Ginny Lowe Connors

Ginny Lowe Connors is an English teacher in West Hartford, Connecticut, where she also serves as the town’s poet laureate. She has been named “Poet of the Year” by the New England Association of Teachers of English. Connors is on the executive board of the Connecticut Poetry Society. She also runs a small poetry press, Grayson Books.

Connors is the author of two poetry collections: The Unparalleled Beauty of a Crooked Line and Barbarians in the Kitchen, as well as the chapbook Under the Porch, winner of the Sunken Garden Poetry Prize. In addition, she has edited several anthologies.

Connors has won numerous awards for her poetry, including the Sunken Garden Poetry Prize, the Atlanta Review International Poetry Competition, and various prizes sponsored by the National Federation of State Poetry Societies, including their top prize The Founders Award. Some of her poems have been performed by the East Haddam Stage Company. Connors has been invited to participate in the West Cork Literary Festival in Ireland.

Connors’ work has been nominated for the Pushcart Prize. She has an MFA in poetry from Vermont College of Fine Arts.

Book Reviews by Ginny Lowe Connors

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Naomi Shihab Nye’s new collection of poetry offers inspiration and solace.

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Megan Grumbling won the 2015 Vassar Miller Prize in Poetry for her book about Bernard A. Booker, the unofficial mayor of Ell Pond in rural Maine.

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“The Whole Harmonium is a must-read for anyone interested in knowing more about the man who wrote some of the most imaginative and brilliant poems in the American

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Linda Pastan has been writing poetry for a long time, and her many awards attest to the enduring popularity and critical acclaim of her work. Pastan has served as the poet laureate of Maryland.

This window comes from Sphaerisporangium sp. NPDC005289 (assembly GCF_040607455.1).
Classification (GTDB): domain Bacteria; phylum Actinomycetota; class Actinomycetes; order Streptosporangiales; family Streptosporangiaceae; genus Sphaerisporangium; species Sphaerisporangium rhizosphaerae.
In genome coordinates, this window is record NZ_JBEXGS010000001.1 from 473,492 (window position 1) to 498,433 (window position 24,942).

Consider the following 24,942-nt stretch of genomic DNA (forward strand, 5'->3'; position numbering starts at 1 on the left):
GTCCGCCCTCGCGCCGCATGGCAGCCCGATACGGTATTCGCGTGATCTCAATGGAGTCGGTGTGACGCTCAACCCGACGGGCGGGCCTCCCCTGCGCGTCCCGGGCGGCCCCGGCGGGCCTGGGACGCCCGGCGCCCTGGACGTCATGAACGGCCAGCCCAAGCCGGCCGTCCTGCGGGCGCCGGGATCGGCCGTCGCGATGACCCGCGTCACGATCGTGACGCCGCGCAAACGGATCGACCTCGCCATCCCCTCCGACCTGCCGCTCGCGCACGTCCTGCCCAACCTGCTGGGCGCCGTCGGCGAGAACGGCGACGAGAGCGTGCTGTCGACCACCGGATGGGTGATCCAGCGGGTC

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Author of nine books of poetry and winner of prestigious awards such as the American Book award, a Guggenheim Fellowship, and more, Kamiko Hahn writes poetry that is innov

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In The Infinitesimals, Kasischke stares relentlessly at illness, oblivion, suffering, magical thinking, mercy, kindness . . . at life.

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Sholl’s poems do that: keep watch over the ruined world, love the wordless, the half-shattered, and the unnoticed.

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Hamby’s work stands as an argument against those who claim that poetry is just plain dull. It’s hard to resist a whirl On the Street of Divine Love.”

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“This haunting and beautiful collaboration . . . allows the reader to unfold discoveries and reclaim a sense of wonder.”